Reviewed this week
Berlin legend Dietrich Bergmann aka Terranova has sure found his comfort zone on the Kompakt imprint, where he's presented three albums and nearly a dozen EPs over the last several years. All of these tracks on the Singularity EP are inspired by a current fascination with artificial intelligence and robotic technology and features three collaborations as well as two originals. From the moody dancefloor drama of "Let It Fail", the beatless ambient adventure of "Powergrid" or the slinky and melodic tech house of "Escape Ism" that builds with tension and suspense - it's another brilliant release by the artist formerly known as Fetisch.
Fresh from reworking Remake's 1992 progressive house cover of Vangelis' "Blade Runner" theme, Maceo Plex returns to the Ellum Audio family he co-founded with Alta in 2011. This time round, he's got company, too, with veteran Texas outfit Paradigm Shift (whose "Requisition" was featured on Plex's recent Fabric mix CD) lending a hand on title track "Mutant Pulse". It's a typically atmospheric, peak-time-friendly affair, with trippy female spoken world vocals weaving in and out of an alien techno groove and spine-tingling pads reminiscent of the Moby classic "Go". "Mutant Radio" is an altogether darker and more hypnotic interpretation, with spaced-out stabs and ghostly chords accompanying Plex's fuzzy, on-point grooves.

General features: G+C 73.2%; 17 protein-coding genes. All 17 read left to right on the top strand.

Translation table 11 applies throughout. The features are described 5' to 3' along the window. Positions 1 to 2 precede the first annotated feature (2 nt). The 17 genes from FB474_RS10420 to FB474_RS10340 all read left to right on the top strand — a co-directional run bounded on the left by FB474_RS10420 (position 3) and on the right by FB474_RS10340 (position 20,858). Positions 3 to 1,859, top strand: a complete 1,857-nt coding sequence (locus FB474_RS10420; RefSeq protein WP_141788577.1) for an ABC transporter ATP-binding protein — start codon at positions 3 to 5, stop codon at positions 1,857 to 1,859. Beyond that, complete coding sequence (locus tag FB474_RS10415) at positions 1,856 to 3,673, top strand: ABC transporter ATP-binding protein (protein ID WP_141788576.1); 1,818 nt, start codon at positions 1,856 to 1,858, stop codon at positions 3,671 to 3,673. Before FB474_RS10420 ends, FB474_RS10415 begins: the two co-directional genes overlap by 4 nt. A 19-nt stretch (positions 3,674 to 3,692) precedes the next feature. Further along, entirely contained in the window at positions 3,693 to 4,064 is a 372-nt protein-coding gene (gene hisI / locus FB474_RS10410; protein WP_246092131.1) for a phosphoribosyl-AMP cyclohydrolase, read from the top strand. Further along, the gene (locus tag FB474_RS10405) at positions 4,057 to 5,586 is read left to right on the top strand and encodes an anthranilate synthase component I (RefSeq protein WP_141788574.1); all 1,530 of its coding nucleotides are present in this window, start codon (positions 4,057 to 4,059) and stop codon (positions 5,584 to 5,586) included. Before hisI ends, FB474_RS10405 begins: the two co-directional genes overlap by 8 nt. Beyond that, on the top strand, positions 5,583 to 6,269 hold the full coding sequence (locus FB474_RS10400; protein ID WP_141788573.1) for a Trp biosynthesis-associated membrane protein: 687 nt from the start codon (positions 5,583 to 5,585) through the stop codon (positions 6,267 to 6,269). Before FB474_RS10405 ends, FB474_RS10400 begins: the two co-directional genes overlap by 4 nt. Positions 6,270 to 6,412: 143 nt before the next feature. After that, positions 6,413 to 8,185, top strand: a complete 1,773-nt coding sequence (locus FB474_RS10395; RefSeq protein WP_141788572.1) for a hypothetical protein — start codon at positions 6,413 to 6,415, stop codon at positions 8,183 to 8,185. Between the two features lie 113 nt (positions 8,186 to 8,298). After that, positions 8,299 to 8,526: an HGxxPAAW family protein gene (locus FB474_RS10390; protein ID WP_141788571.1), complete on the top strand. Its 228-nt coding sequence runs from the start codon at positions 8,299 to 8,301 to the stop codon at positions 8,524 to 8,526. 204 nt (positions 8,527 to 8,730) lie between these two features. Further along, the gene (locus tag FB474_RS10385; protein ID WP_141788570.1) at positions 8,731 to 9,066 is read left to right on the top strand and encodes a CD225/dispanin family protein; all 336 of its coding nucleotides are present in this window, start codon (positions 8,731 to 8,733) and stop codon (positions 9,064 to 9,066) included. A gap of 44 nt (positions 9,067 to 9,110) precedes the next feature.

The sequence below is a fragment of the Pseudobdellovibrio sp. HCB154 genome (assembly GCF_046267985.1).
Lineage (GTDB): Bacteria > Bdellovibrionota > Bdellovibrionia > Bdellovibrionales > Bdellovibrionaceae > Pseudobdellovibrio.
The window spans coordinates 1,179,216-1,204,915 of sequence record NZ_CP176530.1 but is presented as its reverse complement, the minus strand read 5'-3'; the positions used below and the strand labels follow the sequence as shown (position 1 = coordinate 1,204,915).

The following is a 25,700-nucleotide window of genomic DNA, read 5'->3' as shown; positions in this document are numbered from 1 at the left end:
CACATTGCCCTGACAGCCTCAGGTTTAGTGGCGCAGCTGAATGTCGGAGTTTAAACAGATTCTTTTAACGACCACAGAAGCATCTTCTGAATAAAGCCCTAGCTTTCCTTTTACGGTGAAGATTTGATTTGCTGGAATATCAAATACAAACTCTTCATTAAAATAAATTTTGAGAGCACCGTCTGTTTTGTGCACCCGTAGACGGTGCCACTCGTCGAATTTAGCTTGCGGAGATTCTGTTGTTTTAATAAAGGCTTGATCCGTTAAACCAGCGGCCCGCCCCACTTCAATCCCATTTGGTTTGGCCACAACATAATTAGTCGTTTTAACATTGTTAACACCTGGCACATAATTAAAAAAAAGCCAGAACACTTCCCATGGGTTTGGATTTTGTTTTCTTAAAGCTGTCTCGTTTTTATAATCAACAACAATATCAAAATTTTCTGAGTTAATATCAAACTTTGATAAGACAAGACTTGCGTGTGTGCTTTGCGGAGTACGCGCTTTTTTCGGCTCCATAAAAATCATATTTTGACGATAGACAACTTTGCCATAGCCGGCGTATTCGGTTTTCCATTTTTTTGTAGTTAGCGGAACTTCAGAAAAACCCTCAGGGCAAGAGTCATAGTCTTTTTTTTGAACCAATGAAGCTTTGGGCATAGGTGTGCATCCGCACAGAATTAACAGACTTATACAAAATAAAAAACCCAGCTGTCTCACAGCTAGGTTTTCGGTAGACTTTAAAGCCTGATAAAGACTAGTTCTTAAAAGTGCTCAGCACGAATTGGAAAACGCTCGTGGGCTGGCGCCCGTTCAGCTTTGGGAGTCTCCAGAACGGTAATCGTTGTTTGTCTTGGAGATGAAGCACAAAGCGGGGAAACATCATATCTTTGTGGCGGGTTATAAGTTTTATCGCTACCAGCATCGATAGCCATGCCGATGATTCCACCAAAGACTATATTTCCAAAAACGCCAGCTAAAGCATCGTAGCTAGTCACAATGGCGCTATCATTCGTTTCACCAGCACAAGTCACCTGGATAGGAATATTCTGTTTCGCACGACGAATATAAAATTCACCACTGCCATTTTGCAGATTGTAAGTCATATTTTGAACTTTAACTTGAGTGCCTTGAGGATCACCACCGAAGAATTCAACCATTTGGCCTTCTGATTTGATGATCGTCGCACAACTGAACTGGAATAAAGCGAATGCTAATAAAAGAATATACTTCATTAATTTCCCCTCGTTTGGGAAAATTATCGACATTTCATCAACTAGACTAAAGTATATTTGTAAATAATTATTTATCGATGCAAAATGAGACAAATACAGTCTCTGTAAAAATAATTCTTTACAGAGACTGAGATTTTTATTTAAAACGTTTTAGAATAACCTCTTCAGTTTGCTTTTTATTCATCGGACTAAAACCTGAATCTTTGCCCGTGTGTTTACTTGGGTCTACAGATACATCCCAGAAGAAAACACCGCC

With a new artist album that embodies his sensuous deep techno sound due for release, Derek Carr's star is firmly in the ascent. However, on Pioneers, he shifts his focus somewhat. As its title suggests, "Acid Bath' is a jittery 303 workout, albeit one that is led by a bouncy bass. Similarly, on "Hanging on a String", the Irish producer drops tough drums and a linear rhythm, all the time tempering this harder sound with one of his trademark sweeping string sequences. He also reverts to full-blown deep techno on "Athenia" and "The Pioneers", where breezy synths and symphonic melodies unravel over wide-eyed, electronic grooves.